Better Men Overcome Their Anger

Anger – unfortunately, is one of the emotions most men struggle to control. However, knowing the difference between uncontrolled anger – often called rage, and righteous anger, often known as indignation, helps us realize anger is acceptable when channeled toward the right situations. It also helps to have other mature men help you learn to manage this emotion.

Contrary to Popular Belief, Men Have Emotions Too, since males are no less of an emotional creature than females. In a previous series titled A Man and His Emotions, I explained the “Why”, the “How” and the “What” to do with the eight emotions men must understand and learn to manage to become better men. The series included individual posts on Anger, Fear, Sadness, Happiness, Pride (Ego), Guilt (Shame), Anxiety, and Boredom (Aloneness). I concluded that having a GodBuddy to come alongside you in prayer and provide encouragement will help you learn to become a better man.

Differences Between Sinful Anger and Righteous Anger 

A post titled, Discerning the Differences Between Righteous Anger & Sinful Anger, differentiates between “bad” anger and “good” anger.

Uncontrolled anger – often called rage, is a sinful anger that results from selfish, self-serving motives. It expresses itself in ways that run over people.  Bad anger causes the greatest amount of harm in one’s life—to themselves. This is an anger that is in the “sinful” category because no one else can ever make you angry. Sure, others may provoke you, insult you, and be difficult to deal with. But your response of anger – either expressed outwardly or suppressed and stays beneath the surface in your heart – is yours to own. That person did not force you to respond with bitterness or unkind words.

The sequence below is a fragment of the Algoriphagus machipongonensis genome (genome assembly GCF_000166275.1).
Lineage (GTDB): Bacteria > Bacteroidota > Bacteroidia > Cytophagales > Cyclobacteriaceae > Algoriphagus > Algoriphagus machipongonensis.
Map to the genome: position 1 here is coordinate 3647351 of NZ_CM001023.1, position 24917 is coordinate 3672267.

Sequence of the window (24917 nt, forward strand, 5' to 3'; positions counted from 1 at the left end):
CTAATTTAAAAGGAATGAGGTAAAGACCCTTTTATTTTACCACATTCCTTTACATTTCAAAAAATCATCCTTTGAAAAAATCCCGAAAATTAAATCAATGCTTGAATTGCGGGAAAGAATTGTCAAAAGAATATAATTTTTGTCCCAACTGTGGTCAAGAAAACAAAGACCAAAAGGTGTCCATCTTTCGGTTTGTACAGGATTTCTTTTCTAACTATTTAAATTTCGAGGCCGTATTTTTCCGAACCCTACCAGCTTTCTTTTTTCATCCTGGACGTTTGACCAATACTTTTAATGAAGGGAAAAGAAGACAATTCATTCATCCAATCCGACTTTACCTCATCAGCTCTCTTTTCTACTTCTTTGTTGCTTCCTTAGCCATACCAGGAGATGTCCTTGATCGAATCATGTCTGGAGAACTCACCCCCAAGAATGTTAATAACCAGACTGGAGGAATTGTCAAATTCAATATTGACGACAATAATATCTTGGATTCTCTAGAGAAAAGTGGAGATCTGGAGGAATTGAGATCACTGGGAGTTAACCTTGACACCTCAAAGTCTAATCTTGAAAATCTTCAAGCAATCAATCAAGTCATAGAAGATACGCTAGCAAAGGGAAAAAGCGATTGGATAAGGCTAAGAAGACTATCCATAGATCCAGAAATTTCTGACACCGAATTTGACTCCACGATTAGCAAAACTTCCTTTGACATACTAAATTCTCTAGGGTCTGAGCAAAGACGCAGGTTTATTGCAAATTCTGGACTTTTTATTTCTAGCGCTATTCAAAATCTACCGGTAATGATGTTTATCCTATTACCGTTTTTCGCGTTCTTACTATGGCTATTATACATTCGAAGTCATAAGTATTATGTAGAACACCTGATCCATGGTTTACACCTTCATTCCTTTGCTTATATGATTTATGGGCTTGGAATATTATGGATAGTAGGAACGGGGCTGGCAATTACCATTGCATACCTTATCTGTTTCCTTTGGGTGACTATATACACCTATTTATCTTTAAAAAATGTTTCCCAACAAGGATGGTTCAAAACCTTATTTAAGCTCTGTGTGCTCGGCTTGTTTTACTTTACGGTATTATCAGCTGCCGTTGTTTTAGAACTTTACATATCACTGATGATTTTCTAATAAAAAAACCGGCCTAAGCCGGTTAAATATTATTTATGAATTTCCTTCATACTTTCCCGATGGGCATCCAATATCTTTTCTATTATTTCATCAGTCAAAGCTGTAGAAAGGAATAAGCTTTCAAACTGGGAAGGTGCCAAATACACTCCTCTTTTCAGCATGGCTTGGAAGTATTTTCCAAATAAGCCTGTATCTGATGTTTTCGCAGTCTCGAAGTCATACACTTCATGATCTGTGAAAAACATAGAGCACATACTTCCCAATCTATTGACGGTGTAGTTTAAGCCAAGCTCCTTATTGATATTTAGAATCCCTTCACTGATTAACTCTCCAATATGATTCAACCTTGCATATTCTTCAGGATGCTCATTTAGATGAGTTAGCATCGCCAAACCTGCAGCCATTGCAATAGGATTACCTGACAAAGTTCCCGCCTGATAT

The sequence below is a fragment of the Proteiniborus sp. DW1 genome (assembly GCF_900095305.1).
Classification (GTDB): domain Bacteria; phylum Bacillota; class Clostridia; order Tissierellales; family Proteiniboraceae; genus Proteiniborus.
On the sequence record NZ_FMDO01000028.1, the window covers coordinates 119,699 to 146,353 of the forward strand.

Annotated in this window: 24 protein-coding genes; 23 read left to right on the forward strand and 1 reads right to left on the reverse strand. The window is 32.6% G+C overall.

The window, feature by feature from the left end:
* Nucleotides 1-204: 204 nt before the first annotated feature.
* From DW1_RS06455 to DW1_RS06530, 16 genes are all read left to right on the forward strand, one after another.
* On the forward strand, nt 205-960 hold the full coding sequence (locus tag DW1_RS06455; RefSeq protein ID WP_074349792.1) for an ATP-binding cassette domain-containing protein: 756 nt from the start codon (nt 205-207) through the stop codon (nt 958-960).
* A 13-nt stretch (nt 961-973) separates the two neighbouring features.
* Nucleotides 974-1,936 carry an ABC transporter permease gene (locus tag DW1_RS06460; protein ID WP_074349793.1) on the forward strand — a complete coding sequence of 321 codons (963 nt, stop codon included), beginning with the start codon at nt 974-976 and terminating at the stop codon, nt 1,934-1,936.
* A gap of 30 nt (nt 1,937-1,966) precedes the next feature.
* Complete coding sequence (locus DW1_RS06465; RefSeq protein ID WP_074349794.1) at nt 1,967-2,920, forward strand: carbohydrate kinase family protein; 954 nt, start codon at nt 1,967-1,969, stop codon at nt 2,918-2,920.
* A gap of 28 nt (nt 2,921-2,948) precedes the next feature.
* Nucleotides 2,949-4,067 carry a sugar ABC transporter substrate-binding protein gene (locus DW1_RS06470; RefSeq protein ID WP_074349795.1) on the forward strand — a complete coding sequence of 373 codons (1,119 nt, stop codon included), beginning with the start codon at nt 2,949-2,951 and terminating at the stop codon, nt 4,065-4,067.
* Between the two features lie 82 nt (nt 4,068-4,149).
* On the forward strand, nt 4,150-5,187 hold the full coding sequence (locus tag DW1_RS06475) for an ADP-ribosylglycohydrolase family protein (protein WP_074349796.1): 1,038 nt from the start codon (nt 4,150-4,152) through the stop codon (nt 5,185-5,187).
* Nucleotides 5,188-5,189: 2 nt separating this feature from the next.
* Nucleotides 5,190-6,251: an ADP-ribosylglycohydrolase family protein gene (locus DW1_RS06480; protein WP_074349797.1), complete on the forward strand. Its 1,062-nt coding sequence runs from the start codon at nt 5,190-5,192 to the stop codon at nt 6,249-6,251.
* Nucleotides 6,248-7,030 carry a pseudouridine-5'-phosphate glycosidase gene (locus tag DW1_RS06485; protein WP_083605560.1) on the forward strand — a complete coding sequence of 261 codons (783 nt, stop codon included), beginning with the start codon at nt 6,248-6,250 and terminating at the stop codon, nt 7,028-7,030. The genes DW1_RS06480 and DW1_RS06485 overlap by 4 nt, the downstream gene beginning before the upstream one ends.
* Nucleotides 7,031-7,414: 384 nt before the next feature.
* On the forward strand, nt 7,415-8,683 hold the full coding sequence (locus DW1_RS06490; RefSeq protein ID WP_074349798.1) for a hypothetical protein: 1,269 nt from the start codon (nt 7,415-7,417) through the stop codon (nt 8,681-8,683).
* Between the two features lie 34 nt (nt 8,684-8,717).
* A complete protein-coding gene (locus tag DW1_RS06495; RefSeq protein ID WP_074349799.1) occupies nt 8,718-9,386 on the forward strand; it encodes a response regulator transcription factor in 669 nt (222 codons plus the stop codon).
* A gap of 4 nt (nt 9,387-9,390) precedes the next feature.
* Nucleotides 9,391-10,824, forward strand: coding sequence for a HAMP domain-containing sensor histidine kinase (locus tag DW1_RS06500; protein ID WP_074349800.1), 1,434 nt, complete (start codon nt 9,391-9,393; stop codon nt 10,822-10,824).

The other is righteous anger, often referred to as indignation, that honors God and comes from godly convictions. Good or righteous anger is an emotion that it directed toward what angers God Himself. especially when we are confronted with sin; either our own or by someone else. We can be angry at ourselves when we sin. We can also be angry when we see someone else sinning. Examples would include abuse, bullying, human sex trafficking, pornography, racism, oppression, etc. Indignation is a sign of appropriate humility whenever when (not if) we fail to be angry in a way that pleases God. 

Jesus Himself was angry, and rightly so (Matt 21:12-3, John 11:38). But remember, He was the only Perfect human. He demonstrated what anger—rightly motivated, directed, and expressed—would look like if sin were not in the world. 

The first step for any man is to acknowledge his anger and own it. It also helps to ask yourself some questions:

  1. Do you get angry about the right things? 
  2. Do you express anger in the right way? 
  3. How long does your anger last? 
  4. How controlled is your anger? 
  5. What motivates your anger? 
  6. Is your anger “primed and ready” to respond to another person’s habitual sins? 
  7. What is the effect of your anger? 

Scripture reminds us to be careful in our anger, that we do not sin. “Be angry and do not sin; do not let the sun go down on your anger, and give no opportunity to the devil” (Ephesians 4:26–27). Realize that righteous anger reacts against actual sin. Righteous anger is God-oriented, not me-oriented. Realize it expresses itself in godly ways. When you feel anger bubbling up in you, take a deep breath and pray that God will help you channel that anger in a way that pleases Him.

So learn to confess your sin of anger to one of your GodBuddies. Ask him to pray for you and hold you accountable to work through the reason for your anger. You will become a better man when you find ways to manage (not control) your bad anger and use righteous anger appropriately.  


Wisdom for Men is based on my opinions on topics that help men become better men. The sources used for these posts are not fact-checked but support my theory that men are better with deeper, more authentic friendships. My GodBuddy theory is based on biblical principles but applies to all men, regardless of their beliefs. Better friendships among men will help solve the crisis of male friendships and many of today’s problems… because the world needs better men!

[Source: photo from a Facebook post by Order of Man, some content from a post from Rocky Creek Church in Greenville, SC]

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